Roll out with a floured rolling pin, lifting and turning the dough occasionally to prevent it from sticking to the work surface.
Roll it out evenly until it is large enough to line a 9-inch tart pan and is about 1/8-inch thick.
Carefully transfer the dough to the tart pan, pressing it into the sides, and trim to remove the excess. Cover the dough with foil or parchment paper and fill with baking beads. Bake for 5 minutes.
Reduce the oven temperature to 350 degrees F.
Remove the foil and baking beads and using a fork, gently poke holes in the bottom and sides of the crust. Bake until the crust is golden, 15-20 minutes more. Transfer to a wire rack and let cool completely.Before making the caramel, make sure that you have all the ingredients measured out and ready to go because you have to work quickly once the sugar caramelizes. Also have a medium heatproof bowl at hand to hold the hot caramel.
To make the caramel, bring the heavy cream to a simmer in a small saucepan. Meanwhile, heat a medium skillet, preferably nonstick, to medium heat and sprinkle in about 3 tablespoons of the sugar.
When it melts, stir it with a wooden spatula or a fork and sprinkle over another 3 tablespoons. When that sugar is melted, add the remaining 2 tablespoons of sugar.
The sugar in the pan may already have started to color and that is fine. Stir in the corn syrup and boil the syrup until it reaches a deep caramel color – it will probably begin to smoke, and that is normal.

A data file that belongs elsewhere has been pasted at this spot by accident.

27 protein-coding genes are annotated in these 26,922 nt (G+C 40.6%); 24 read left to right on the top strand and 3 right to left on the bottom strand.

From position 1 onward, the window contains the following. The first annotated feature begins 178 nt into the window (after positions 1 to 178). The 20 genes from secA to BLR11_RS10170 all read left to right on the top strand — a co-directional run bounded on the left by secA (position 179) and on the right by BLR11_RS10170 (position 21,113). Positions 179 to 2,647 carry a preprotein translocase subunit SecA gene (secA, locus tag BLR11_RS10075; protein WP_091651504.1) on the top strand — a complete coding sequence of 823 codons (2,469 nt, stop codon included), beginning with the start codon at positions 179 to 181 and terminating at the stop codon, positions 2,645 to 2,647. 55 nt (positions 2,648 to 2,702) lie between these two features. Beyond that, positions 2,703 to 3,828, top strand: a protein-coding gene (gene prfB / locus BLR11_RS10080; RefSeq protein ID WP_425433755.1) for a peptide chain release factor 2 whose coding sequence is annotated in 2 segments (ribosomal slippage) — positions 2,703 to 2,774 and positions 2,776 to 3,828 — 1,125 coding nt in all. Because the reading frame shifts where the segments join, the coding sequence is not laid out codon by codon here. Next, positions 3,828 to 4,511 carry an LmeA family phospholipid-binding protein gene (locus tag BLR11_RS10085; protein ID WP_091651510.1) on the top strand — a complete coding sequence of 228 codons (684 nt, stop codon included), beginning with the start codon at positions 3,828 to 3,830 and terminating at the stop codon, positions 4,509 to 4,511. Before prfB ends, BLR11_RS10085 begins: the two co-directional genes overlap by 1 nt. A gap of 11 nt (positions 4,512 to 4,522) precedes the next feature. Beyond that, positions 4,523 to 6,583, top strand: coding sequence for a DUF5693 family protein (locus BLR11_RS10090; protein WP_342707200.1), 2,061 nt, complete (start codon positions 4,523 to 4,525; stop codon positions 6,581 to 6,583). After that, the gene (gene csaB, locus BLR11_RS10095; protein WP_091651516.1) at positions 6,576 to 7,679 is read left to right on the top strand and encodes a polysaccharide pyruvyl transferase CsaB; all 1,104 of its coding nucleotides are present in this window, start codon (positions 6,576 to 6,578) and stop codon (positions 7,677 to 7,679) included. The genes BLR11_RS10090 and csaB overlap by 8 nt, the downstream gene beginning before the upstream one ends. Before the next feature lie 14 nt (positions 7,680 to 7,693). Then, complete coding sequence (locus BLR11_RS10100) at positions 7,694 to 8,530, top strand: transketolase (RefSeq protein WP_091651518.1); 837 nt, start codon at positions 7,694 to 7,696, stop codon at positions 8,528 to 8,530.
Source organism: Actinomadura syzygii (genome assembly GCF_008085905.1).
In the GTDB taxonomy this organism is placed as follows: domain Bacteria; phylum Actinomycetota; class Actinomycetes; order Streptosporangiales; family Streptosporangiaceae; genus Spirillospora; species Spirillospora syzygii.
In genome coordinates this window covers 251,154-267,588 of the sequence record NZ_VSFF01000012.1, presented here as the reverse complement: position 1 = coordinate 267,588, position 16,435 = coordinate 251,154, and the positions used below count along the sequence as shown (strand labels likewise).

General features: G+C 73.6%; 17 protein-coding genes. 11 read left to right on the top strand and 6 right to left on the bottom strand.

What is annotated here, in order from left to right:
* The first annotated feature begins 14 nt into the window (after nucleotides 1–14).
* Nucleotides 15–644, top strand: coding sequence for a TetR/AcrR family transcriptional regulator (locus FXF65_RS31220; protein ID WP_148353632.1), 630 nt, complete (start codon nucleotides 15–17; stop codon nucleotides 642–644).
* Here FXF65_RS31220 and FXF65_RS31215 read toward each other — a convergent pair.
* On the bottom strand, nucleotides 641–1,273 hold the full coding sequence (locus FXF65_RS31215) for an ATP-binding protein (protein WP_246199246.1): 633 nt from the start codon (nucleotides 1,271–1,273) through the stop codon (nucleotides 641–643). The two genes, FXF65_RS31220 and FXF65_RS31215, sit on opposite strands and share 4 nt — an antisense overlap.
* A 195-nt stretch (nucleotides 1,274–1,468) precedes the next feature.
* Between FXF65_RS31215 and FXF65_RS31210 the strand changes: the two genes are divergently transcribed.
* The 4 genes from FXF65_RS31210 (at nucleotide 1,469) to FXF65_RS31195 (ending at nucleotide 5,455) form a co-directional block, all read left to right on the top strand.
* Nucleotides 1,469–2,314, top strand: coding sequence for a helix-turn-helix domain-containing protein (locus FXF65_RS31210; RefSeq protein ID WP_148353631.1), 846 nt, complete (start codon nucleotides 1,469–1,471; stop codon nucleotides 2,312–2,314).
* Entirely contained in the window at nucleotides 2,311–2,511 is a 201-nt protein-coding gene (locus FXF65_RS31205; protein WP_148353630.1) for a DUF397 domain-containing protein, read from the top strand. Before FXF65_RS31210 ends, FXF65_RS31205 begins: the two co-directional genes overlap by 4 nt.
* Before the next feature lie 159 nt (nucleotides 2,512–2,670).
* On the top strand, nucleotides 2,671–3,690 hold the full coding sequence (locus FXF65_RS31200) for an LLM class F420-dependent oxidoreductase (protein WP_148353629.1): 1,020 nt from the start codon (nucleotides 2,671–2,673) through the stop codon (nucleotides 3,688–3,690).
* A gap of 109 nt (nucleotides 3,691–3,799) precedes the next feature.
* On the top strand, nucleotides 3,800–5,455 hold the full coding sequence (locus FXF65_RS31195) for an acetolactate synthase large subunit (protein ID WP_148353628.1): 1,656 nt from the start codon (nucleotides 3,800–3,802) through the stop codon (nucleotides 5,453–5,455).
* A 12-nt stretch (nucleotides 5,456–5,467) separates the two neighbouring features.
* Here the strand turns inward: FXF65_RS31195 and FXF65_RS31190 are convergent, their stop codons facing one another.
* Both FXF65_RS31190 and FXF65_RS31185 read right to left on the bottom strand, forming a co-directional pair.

Bring the simmering cream to a full boil. Stand back from the skillet and stir in the butter and salt, if you’re using it. The caramel will bubble furiously and may spatter, so be careful. When the butter is in, add the warm cream – the caramel will bubble furiously again.
Lower the temperature just a tad and let the caramel boil for just 2 minutes. (If you check the temperature with a thermometer, the caramel should be at 226 degrees F.) Pour the seething caramel into the heatproof bowl and set it aside while you make the ganache.
To make the ganache, put the chopped chocolate in a heatproof bowl and have a whisk or rubber spatula at hand. Bring the cream to a boil, then pour half of it over the chocolate and let it sit for 30 seconds.
Working with the whisk or spatula, very gently stir the chocolate and cream together in small circles, starting at center of the bowl and working your way out in increasingly larger concentric circles. Pour in the remainder of the cream and blend it into the chocolate, using the same circular motion.
When the ganache is smooth and shiny, stir in the butter piece by piece. Don’t stir the ganache any more than you must to blend the ingredients – the less you work it, the darker, smoother and shinier it will be.
Cover the ganache with a piece of plastic wrap, pressing the plastic against the surface of the chocolate to create an airtight seal. Set aside at room temperature for the moment. To assemble the tart, stir the peanuts into the caramel using a rubber spatula. If the caramel is too thick to stir or spread easily, gently warm it in the microwave in 3-second spurts. (You can also hold the heatproof bowl about 10 inches above the burner on your range. Check the consistency after a couple of seconds and repeat if necessary.) Spread the caramel over the bottom of the tart shell in a thin layer. Refrigerate the tart for 15 minutes to set the caramel.
Check the ganache. If it has thickened and is no longer pourable, warm it in the same way as instructed for the caramel above. Pour the ganache over the caramel and jiggle the tart pan to even it. Refrigerate the tart for 30 minutes but no longer, and then keep it at room temperature until serving time.